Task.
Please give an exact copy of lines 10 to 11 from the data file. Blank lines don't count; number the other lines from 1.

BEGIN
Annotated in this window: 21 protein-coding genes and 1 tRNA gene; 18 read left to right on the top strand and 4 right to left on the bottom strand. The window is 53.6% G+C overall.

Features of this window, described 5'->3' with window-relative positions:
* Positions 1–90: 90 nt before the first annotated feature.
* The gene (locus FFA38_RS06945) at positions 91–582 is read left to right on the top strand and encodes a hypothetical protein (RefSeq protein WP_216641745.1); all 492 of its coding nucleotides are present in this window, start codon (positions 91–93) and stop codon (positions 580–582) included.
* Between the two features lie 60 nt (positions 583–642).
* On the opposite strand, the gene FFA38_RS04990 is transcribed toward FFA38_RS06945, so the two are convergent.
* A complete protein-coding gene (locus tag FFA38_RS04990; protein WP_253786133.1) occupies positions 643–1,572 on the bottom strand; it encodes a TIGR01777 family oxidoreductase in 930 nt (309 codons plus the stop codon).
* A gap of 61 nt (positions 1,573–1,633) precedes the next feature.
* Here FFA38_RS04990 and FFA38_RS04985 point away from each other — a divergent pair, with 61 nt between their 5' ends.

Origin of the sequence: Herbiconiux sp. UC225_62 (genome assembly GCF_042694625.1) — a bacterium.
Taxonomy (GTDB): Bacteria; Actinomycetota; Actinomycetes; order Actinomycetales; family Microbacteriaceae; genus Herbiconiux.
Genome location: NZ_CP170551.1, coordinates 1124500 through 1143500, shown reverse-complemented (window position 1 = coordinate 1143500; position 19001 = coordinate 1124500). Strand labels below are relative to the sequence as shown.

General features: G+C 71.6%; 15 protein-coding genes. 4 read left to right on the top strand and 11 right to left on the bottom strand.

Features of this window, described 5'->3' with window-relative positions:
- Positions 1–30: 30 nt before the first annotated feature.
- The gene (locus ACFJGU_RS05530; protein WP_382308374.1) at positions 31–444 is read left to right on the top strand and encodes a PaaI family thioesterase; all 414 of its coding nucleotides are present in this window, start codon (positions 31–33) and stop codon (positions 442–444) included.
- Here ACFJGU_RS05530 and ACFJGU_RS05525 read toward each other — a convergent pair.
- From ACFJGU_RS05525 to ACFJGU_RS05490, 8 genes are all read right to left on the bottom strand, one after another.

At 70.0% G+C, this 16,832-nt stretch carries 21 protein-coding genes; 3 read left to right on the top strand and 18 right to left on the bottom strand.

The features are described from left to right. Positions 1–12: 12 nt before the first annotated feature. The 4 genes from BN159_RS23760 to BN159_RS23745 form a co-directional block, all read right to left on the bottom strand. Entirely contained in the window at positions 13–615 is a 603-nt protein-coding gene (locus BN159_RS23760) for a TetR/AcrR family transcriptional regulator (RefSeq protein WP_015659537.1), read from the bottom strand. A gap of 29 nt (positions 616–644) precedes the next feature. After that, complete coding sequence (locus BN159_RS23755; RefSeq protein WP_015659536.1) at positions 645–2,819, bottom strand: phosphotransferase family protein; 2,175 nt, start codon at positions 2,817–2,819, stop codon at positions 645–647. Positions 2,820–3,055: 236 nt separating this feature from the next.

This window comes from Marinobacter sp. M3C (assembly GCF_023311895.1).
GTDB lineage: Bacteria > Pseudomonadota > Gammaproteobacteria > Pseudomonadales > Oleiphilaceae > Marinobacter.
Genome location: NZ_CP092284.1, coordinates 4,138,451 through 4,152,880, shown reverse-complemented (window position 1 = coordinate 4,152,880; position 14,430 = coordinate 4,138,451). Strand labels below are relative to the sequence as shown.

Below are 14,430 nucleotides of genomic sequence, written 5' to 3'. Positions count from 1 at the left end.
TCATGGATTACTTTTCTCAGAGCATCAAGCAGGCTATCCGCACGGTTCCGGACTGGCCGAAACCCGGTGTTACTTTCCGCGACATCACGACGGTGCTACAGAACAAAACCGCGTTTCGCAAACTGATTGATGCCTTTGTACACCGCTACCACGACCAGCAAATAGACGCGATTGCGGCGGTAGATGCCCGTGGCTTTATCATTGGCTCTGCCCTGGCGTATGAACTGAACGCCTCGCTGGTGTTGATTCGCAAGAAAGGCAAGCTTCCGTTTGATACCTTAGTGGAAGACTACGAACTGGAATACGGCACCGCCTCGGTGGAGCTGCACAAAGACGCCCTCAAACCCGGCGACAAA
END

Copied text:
Origin of the sequence: Herbiconiux sp. UC225_62 (genome assembly GCF_042694625.1) — a bacterium.
Taxonomy (GTDB): Bacteria; Actinomycetota; Actinomycetes; order Actinomycetales; family Microbacteriaceae; genus Herbiconiux.